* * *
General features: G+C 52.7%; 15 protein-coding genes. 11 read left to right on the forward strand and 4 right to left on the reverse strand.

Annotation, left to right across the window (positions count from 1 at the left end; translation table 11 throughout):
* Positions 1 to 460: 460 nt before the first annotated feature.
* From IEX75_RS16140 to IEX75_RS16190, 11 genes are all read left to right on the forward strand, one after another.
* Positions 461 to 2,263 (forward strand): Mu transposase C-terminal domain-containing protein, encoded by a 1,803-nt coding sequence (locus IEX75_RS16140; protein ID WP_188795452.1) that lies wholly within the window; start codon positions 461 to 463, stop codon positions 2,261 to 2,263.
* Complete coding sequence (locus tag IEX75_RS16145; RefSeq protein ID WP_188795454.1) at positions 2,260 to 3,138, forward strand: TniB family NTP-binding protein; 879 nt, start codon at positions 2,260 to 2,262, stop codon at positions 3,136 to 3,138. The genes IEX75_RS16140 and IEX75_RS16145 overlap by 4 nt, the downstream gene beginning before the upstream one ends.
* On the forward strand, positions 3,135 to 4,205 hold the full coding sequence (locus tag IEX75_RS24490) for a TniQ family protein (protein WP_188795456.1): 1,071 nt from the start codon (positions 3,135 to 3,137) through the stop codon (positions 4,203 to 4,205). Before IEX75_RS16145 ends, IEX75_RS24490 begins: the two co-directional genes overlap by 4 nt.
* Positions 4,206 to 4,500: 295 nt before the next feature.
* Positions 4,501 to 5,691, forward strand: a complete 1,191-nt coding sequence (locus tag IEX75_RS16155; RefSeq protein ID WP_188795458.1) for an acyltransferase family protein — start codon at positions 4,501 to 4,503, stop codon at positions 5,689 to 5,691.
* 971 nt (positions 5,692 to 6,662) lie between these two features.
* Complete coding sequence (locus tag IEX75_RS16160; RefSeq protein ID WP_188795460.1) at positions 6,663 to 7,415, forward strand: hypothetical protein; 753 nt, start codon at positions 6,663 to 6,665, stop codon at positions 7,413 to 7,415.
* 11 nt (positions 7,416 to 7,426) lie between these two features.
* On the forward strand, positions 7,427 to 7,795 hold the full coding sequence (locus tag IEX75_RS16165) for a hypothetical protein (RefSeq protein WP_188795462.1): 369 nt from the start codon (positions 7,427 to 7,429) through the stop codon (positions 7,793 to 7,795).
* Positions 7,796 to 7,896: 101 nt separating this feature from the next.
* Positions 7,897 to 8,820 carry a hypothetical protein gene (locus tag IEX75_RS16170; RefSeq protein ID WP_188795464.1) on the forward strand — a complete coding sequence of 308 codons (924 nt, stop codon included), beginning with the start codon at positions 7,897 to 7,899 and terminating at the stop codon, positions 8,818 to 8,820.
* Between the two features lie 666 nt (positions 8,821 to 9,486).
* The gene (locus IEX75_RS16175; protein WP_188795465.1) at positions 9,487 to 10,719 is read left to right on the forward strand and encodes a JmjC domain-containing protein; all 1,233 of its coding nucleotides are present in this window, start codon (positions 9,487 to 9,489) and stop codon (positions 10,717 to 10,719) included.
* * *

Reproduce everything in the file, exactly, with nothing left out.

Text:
General features: G+C 52.7%; 15 protein-coding genes. 11 read left to right on the forward strand and 4 right to left on the reverse strand.

Annotation, left to right across the window (positions count from 1 at the left end; translation table 11 throughout):
* Positions 1 to 460: 460 nt before the first annotated feature.
* From IEX75_RS16140 to IEX75_RS16190, 11 genes are all read left to right on the forward strand, one after another.
* Positions 461 to 2,263 (forward strand): Mu transposase C-terminal domain-containing protein, encoded by a 1,803-nt coding sequence (locus IEX75_RS16140; protein ID WP_188795452.1) that lies wholly within the window; start codon positions 461 to 463, stop codon positions 2,261 to 2,263.
* Complete coding sequence (locus tag IEX75_RS16145; RefSeq protein ID WP_188795454.1) at positions 2,260 to 3,138, forward strand: TniB family NTP-binding protein; 879 nt, start codon at positions 2,260 to 2,262, stop codon at positions 3,136 to 3,138. The genes IEX75_RS16140 and IEX75_RS16145 overlap by 4 nt, the downstream gene beginning before the upstream one ends.
* On the forward strand, positions 3,135 to 4,205 hold the full coding sequence (locus tag IEX75_RS24490) for a TniQ family protein (protein WP_188795456.1): 1,071 nt from the start codon (positions 3,135 to 3,137) through the stop codon (positions 4,203 to 4,205). Before IEX75_RS16145 ends, IEX75_RS24490 begins: the two co-directional genes overlap by 4 nt.
* Positions 4,206 to 4,500: 295 nt before the next feature.
* Positions 4,501 to 5,691, forward strand: a complete 1,191-nt coding sequence (locus tag IEX75_RS16155; RefSeq protein ID WP_188795458.1) for an acyltransferase family protein — start codon at positions 4,501 to 4,503, stop codon at positions 5,689 to 5,691.
* 971 nt (positions 5,692 to 6,662) lie between these two features.
* Complete coding sequence (locus tag IEX75_RS16160; RefSeq protein ID WP_188795460.1) at positions 6,663 to 7,415, forward strand: hypothetical protein; 753 nt, start codon at positions 6,663 to 6,665, stop codon at positions 7,413 to 7,415.
* 11 nt (positions 7,416 to 7,426) lie between these two features.
* On the forward strand, positions 7,427 to 7,795 hold the full coding sequence (locus tag IEX75_RS16165) for a hypothetical protein (RefSeq protein WP_188795462.1): 369 nt from the start codon (positions 7,427 to 7,429) through the stop codon (positions 7,793 to 7,795).
* Positions 7,796 to 7,896: 101 nt separating this feature from the next.
* Positions 7,897 to 8,820 carry a hypothetical protein gene (locus tag IEX75_RS16170; RefSeq protein ID WP_188795464.1) on the forward strand — a complete coding sequence of 308 codons (924 nt, stop codon included), beginning with the start codon at positions 7,897 to 7,899 and terminating at the stop codon, positions 8,818 to 8,820.
* Between the two features lie 666 nt (positions 8,821 to 9,486).
* The gene (locus IEX75_RS16175; protein WP_188795465.1) at positions 9,487 to 10,719 is read left to right on the forward strand and encodes a JmjC domain-containing protein; all 1,233 of its coding nucleotides are present in this window, start codon (positions 9,487 to 9,489) and stop codon (positions 10,717 to 10,719) included.